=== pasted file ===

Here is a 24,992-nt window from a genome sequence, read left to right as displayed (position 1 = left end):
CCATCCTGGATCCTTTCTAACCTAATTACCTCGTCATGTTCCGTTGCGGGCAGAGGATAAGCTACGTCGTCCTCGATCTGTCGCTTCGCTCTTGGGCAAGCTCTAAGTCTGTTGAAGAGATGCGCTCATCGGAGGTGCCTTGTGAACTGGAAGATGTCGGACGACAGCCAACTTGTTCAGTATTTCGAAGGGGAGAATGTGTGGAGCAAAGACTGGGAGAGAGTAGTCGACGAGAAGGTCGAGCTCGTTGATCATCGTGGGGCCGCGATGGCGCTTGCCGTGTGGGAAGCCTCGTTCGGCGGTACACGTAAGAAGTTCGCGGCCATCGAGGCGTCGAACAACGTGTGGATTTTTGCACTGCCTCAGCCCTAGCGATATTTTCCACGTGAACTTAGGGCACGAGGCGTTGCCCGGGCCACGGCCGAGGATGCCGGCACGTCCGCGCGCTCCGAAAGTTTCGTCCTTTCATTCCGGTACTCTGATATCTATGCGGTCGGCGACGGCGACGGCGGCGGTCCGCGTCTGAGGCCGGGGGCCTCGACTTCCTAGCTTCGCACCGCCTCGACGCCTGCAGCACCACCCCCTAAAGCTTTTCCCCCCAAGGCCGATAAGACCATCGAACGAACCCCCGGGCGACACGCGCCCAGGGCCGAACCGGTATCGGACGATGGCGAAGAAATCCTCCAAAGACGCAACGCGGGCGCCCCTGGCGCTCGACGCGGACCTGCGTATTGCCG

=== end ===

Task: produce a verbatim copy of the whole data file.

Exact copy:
Here is a 24,992-nt window from a genome sequence, read left to right as displayed (position 1 = left end):
CCATCCTGGATCCTTTCTAACCTAATTACCTCGTCATGTTCCGTTGCGGGCAGAGGATAAGCTACGTCGTCCTCGATCTGTCGCTTCGCTCTTGGGCAAGCTCTAAGTCTGTTGAAGAGATGCGCTCATCGGAGGTGCCTTGTGAACTGGAAGATGTCGGACGACAGCCAACTTGTTCAGTATTTCGAAGGGGAGAATGTGTGGAGCAAAGACTGGGAGAGAGTAGTCGACGAGAAGGTCGAGCTCGTTGATCATCGTGGGGCCGCGATGGCGCTTGCCGTGTGGGAAGCCTCGTTCGGCGGTACACGTAAGAAGTTCGCGGCCATCGAGGCGTCGAACAACGTGTGGATTTTTGCACTGCCTCAGCCCTAGCGATATTTTCCACGTGAACTTAGGGCACGAGGCGTTGCCCGGGCCACGGCCGAGGATGCCGGCACGTCCGCGCGCTCCGAAAGTTTCGTCCTTTCATTCCGGTACTCTGATATCTATGCGGTCGGCGACGGCGACGGCGGCGGTCCGCGTCTGAGGCCGGGGGCCTCGACTTCCTAGCTTCGCACCGCCTCGACGCCTGCAGCACCACCCCCTAAAGCTTTTCCCCCCAAGGCCGATAAGACCATCGAACGAACCCCCGGGCGACACGCGCCCAGGGCCGAACCGGTATCGGACGATGGCGAAGAAATCCTCCAAAGACGCAACGCGGGCGCCCCTGGCGCTCGACGCGGACCTGCGTATTGCCG